The ongoing war of words between Chris Christie and the Republican Party continued Monday when the newly reelected New Jersey governor said his party was partially responsible for the dysfunction in Washington and criticized the strategy of forcing a shutdown over Obamacare.
But the strongest bit of vitriol was reserved for those Republicans who criticized Christie for working closely with President Obama in the wake of superstorm Sandy, which destroyed much of the New Jersey coast. Some critics went so far as to say it cost Mitt Romney the 2012 election.
"The head of the federal government comes and offers to help, and when he does a couple of things right you actually said he did a couple of things right," Christie said while speaking to a group of chief executives at the annual Wall Street Journal CEO Council. "It's the most outrageous bit of heresy that's ever been performed on the stage. It's ridiculous."
Christie has shown himself unafraid to break with his party over strategy and priorities, and said Republicans have "equal blame" for the dysfunction in Washington right now. "It's about human relationships. The fact of the matter is that nobody in this city talks to each other," he said.
Still, Christie pointed to Mr. Obama as deserving more blame for failing to develop those relationships on both sides of the aisle during his tenure in the White House. And he called the health care law "wrong," "a failure," and "the most extraordinary overreach of government power in the history of our country."
But he stood by his assessment that shutting down the government over the law was not the way to go. The strategy, he put it bluntly, "failed."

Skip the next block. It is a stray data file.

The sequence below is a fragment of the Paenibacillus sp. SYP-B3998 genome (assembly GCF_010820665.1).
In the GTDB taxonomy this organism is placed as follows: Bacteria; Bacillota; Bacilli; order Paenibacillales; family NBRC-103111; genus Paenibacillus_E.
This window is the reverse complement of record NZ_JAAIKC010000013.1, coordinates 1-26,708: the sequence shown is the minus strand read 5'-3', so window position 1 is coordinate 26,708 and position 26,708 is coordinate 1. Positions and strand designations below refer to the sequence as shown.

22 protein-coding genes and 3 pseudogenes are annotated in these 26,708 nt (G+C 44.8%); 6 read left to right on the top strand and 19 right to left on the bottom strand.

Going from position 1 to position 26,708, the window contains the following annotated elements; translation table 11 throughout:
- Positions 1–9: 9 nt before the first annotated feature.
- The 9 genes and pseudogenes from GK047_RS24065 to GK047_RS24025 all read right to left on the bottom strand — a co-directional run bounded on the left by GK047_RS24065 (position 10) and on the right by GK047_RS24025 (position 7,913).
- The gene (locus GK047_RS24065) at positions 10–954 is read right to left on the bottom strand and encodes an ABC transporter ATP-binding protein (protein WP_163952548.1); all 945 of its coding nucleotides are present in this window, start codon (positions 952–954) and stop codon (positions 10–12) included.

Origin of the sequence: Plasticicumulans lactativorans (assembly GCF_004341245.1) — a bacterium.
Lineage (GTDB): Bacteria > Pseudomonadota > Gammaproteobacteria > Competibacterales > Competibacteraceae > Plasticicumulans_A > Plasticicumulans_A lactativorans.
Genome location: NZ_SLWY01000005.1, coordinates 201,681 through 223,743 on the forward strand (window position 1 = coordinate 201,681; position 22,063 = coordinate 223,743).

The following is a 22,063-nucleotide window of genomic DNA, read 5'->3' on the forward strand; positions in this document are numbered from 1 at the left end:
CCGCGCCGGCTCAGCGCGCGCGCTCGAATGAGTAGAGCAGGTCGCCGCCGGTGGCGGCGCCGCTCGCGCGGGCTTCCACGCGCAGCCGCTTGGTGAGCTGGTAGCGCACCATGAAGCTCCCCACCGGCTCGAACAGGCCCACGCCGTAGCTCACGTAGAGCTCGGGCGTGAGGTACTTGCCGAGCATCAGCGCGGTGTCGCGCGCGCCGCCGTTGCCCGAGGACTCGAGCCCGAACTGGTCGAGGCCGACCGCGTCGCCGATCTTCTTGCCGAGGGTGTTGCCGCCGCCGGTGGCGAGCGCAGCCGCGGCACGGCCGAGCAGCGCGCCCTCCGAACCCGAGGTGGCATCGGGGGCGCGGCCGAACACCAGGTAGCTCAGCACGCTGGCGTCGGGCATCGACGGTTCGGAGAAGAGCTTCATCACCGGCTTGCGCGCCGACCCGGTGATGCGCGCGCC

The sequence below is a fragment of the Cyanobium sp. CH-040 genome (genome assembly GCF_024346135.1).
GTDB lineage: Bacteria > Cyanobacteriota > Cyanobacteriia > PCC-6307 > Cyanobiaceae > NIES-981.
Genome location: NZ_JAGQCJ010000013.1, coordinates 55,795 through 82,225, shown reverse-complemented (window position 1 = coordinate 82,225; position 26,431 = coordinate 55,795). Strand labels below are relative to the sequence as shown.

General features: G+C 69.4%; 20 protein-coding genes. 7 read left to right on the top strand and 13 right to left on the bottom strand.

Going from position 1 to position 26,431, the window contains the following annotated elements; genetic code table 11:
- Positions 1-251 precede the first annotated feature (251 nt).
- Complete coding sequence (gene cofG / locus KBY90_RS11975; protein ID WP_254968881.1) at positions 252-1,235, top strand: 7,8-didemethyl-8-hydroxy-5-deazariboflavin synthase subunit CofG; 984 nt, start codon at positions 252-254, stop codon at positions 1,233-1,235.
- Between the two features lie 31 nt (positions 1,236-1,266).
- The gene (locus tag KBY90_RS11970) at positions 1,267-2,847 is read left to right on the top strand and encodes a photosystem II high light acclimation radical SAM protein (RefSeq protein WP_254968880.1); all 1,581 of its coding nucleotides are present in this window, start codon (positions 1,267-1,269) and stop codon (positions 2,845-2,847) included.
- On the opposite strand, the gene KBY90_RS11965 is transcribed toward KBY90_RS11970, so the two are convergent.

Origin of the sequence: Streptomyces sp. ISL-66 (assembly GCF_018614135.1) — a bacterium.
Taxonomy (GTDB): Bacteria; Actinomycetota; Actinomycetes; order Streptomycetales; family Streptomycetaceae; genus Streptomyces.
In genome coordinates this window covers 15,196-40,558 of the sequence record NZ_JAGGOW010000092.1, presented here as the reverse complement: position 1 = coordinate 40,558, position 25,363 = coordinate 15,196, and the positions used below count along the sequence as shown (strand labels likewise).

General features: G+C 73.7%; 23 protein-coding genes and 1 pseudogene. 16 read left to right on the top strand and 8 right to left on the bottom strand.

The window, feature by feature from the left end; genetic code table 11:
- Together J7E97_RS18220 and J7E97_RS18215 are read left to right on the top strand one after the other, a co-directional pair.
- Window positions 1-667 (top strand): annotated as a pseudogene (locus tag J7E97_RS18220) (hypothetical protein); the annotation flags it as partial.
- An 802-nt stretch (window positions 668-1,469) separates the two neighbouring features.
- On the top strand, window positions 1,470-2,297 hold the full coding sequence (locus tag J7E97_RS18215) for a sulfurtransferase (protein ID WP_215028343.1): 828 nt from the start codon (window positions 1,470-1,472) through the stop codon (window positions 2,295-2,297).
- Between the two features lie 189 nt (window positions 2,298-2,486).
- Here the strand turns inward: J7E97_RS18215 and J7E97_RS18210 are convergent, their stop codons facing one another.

Christie's comfort level in criticizing his party rests on a resounding re-election victory in which he garnered more than 60 percent of the vote, including majorities among female and Hispanic voters. Christie told the executives that his party must reach out to those constituencies where they don't always perform well if they want to win.
"We can't get the percentage of the Hispanic and the African-American vote that we got nationally and continue to think we can be a successful national party. We have to do better," he said. He told CBS' "Face the Nation" earlier this month that the lesson from his victory was that candidates need to "govern and...show up."
The intra-party feud will likely continue through the 2016 elections, in which Christie is considered a potential candidate. The barbs he has traded with Sen. Rand Paul, R-Ky., another possible 2016 hopeful, aren't likely to stop anytime soon.
In an interview with Fox News Monday evening, Paul said Christie was only a true conservative "if you have a very loose definition." He singled out Christie's decision to accept an expansion of the Medicaid program as a "moderate" position, adding, "I think we have room for moderates in our party."
Paul said that voters are looking for "someone outside of...what's been going on. For example, someone like myself who has promoting term limits." On whether Christie is an outsider, Paul implied it's not just about proximity to Washington.
"I don't know that a governor is necessarily an outsider. A governor can be an insider as much as anybody else," he said.
Christie said all of the speculation about the next race makes him feel bad for Mr. Obama. "He just won a year ago, and everybody's like, 'Who's next?' There is work to be done in this country. As we shove him out the door, we minimize his ability to be an effective executive. We shouldn't do that," Christie said.